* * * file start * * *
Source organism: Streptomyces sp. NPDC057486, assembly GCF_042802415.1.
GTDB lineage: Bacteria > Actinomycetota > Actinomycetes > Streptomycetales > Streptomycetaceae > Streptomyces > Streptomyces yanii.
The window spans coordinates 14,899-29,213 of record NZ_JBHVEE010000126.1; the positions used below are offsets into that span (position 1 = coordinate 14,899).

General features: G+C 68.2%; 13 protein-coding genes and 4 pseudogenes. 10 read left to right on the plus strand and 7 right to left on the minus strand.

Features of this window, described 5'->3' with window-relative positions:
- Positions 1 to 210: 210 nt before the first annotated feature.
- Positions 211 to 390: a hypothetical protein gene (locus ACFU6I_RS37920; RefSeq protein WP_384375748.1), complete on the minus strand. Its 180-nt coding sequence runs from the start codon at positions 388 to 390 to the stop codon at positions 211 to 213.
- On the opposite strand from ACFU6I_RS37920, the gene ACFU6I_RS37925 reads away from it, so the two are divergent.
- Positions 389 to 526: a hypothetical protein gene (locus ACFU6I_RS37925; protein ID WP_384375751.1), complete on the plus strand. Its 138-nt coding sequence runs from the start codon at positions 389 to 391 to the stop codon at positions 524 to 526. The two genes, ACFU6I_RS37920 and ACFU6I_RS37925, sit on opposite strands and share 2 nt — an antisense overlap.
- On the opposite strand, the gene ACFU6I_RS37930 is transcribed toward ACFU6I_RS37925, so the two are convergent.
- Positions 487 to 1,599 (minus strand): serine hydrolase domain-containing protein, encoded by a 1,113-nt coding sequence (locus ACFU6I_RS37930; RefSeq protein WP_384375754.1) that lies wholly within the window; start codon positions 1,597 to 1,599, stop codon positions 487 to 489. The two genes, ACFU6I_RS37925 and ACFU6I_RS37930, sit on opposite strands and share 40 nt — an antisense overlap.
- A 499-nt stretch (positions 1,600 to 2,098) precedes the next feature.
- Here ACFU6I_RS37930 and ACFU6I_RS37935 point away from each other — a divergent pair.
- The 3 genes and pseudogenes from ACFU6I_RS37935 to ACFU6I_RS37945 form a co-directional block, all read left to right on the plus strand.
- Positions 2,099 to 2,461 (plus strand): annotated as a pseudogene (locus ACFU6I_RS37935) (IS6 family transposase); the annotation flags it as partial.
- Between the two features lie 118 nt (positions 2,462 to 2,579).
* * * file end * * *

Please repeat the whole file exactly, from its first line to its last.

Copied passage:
Source organism: Streptomyces sp. NPDC057486, assembly GCF_042802415.1.
GTDB lineage: Bacteria > Actinomycetota > Actinomycetes > Streptomycetales > Streptomycetaceae > Streptomyces > Streptomyces yanii.
The window spans coordinates 14,899-29,213 of record NZ_JBHVEE010000126.1; the positions used below are offsets into that span (position 1 = coordinate 14,899).

General features: G+C 68.2%; 13 protein-coding genes and 4 pseudogenes. 10 read left to right on the plus strand and 7 right to left on the minus strand.

Features of this window, described 5'->3' with window-relative positions:
- Positions 1 to 210: 210 nt before the first annotated feature.
- Positions 211 to 390: a hypothetical protein gene (locus ACFU6I_RS37920; RefSeq protein WP_384375748.1), complete on the minus strand. Its 180-nt coding sequence runs from the start codon at positions 388 to 390 to the stop codon at positions 211 to 213.
- On the opposite strand from ACFU6I_RS37920, the gene ACFU6I_RS37925 reads away from it, so the two are divergent.
- Positions 389 to 526: a hypothetical protein gene (locus ACFU6I_RS37925; protein ID WP_384375751.1), complete on the plus strand. Its 138-nt coding sequence runs from the start codon at positions 389 to 391 to the stop codon at positions 524 to 526. The two genes, ACFU6I_RS37920 and ACFU6I_RS37925, sit on opposite strands and share 2 nt — an antisense overlap.
- On the opposite strand, the gene ACFU6I_RS37930 is transcribed toward ACFU6I_RS37925, so the two are convergent.
- Positions 487 to 1,599 (minus strand): serine hydrolase domain-containing protein, encoded by a 1,113-nt coding sequence (locus ACFU6I_RS37930; RefSeq protein WP_384375754.1) that lies wholly within the window; start codon positions 1,597 to 1,599, stop codon positions 487 to 489. The two genes, ACFU6I_RS37925 and ACFU6I_RS37930, sit on opposite strands and share 40 nt — an antisense overlap.
- A 499-nt stretch (positions 1,600 to 2,098) precedes the next feature.
- Here ACFU6I_RS37930 and ACFU6I_RS37935 point away from each other — a divergent pair.
- The 3 genes and pseudogenes from ACFU6I_RS37935 to ACFU6I_RS37945 form a co-directional block, all read left to right on the plus strand.
- Positions 2,099 to 2,461 (plus strand): annotated as a pseudogene (locus ACFU6I_RS37935) (IS6 family transposase); the annotation flags it as partial.
- Between the two features lie 118 nt (positions 2,462 to 2,579).